KRAFT Foods came under heavy fire from MPs yesterday for raising false hopes about the future of a Cadbury plant as it battled to win control of the British chocolatier.
Kraft had possibly violated the country’s code on mergers and acquisitions after its U-turn on the closure of the Somerdale plant, parliamentarians said in the hearing, creating uncertainty for workers and inflicting reputational damage on itself.
“We never believed Kraft would keep Somerdale open. It was cynical of them to pretend they would,” said Jack Dromey, deputy general secretary of trade union Unite.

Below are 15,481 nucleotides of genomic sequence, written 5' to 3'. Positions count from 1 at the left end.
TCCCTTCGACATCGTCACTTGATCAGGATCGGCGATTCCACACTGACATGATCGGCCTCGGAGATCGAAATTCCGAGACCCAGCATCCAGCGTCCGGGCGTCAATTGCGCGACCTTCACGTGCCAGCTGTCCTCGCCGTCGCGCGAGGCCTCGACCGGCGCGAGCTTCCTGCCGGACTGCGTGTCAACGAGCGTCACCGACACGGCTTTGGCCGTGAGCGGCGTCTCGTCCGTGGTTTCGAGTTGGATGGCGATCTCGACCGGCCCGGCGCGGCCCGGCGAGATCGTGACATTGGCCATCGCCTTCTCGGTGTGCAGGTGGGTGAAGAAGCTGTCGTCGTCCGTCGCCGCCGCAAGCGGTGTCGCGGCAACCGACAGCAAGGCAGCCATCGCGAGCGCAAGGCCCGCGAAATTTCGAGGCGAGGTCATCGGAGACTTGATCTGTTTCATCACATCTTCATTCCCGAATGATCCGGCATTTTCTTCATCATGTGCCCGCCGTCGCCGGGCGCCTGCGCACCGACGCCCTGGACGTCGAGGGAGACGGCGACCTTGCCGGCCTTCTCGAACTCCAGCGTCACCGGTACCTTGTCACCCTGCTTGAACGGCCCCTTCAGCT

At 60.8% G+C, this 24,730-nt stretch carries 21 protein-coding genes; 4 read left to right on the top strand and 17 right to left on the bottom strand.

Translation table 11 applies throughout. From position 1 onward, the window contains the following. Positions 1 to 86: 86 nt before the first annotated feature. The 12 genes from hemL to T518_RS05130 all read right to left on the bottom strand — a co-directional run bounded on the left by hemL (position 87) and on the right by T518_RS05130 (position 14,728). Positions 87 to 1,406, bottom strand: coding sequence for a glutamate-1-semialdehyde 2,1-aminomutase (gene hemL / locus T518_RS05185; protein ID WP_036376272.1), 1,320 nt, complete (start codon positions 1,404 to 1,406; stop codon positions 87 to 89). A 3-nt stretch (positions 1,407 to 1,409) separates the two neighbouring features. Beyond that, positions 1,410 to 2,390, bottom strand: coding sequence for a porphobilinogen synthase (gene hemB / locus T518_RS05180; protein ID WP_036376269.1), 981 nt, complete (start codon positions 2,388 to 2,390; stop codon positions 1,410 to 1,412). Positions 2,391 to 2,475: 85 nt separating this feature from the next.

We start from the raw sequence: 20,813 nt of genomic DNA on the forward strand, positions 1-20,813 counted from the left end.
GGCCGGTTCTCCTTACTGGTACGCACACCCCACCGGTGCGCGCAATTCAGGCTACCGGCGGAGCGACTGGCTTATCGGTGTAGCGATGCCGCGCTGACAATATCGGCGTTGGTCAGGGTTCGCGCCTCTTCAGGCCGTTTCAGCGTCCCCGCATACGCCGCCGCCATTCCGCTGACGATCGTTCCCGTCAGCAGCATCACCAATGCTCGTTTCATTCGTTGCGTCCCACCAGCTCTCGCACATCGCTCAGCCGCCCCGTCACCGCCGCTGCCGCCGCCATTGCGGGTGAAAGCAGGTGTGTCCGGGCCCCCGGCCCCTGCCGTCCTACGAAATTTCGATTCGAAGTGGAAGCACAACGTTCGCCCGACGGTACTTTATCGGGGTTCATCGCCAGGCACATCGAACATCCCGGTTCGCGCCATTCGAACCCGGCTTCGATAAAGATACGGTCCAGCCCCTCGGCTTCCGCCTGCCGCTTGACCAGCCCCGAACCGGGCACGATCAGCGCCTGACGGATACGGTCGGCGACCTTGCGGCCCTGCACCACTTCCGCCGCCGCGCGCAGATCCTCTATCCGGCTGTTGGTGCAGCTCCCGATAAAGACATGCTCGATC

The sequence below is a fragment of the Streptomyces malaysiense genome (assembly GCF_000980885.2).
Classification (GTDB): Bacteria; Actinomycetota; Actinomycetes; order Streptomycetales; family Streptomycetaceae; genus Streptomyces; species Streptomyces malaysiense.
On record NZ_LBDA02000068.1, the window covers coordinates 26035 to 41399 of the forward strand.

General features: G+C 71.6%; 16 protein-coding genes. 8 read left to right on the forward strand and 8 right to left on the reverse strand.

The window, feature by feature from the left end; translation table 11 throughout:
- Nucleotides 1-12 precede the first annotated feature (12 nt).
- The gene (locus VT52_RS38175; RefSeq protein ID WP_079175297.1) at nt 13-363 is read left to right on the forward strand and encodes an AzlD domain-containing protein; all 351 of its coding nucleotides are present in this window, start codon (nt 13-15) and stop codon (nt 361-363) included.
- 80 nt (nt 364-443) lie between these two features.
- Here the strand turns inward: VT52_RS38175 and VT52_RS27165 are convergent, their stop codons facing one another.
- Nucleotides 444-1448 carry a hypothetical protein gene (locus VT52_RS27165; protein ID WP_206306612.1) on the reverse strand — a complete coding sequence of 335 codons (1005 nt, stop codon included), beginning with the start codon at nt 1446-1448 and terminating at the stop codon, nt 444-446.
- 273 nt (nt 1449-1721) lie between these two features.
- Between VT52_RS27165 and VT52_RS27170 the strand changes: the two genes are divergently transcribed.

Kraft was claiming “ignorance on a massive scale”, added Roger Berry, a Labour member of parliament.
Marc Firestone, the executive vice-president of corporate and legal affairs, told the Business, Innovation and Skills Select Committee investigation into the American food group’s £10.5bn takeover of Cadbury that it was “clear that our reputation requires action more than words”. Firestone pledged there would be “no further compulsory redundancies of manufacturing employees in the UK.”
He also said there would be no further closures of manufacturing facilities.
Firestone was subjected to a two-hour grilling by MPs who accused his firm of “pillaging” the iconic British company.
Meanwhile, MPs also rounded on chief executive Irene Rosenfeld’s decision not to appear.
Brian Binley, a Labour member, called her absence a “sizeable discourtesy”.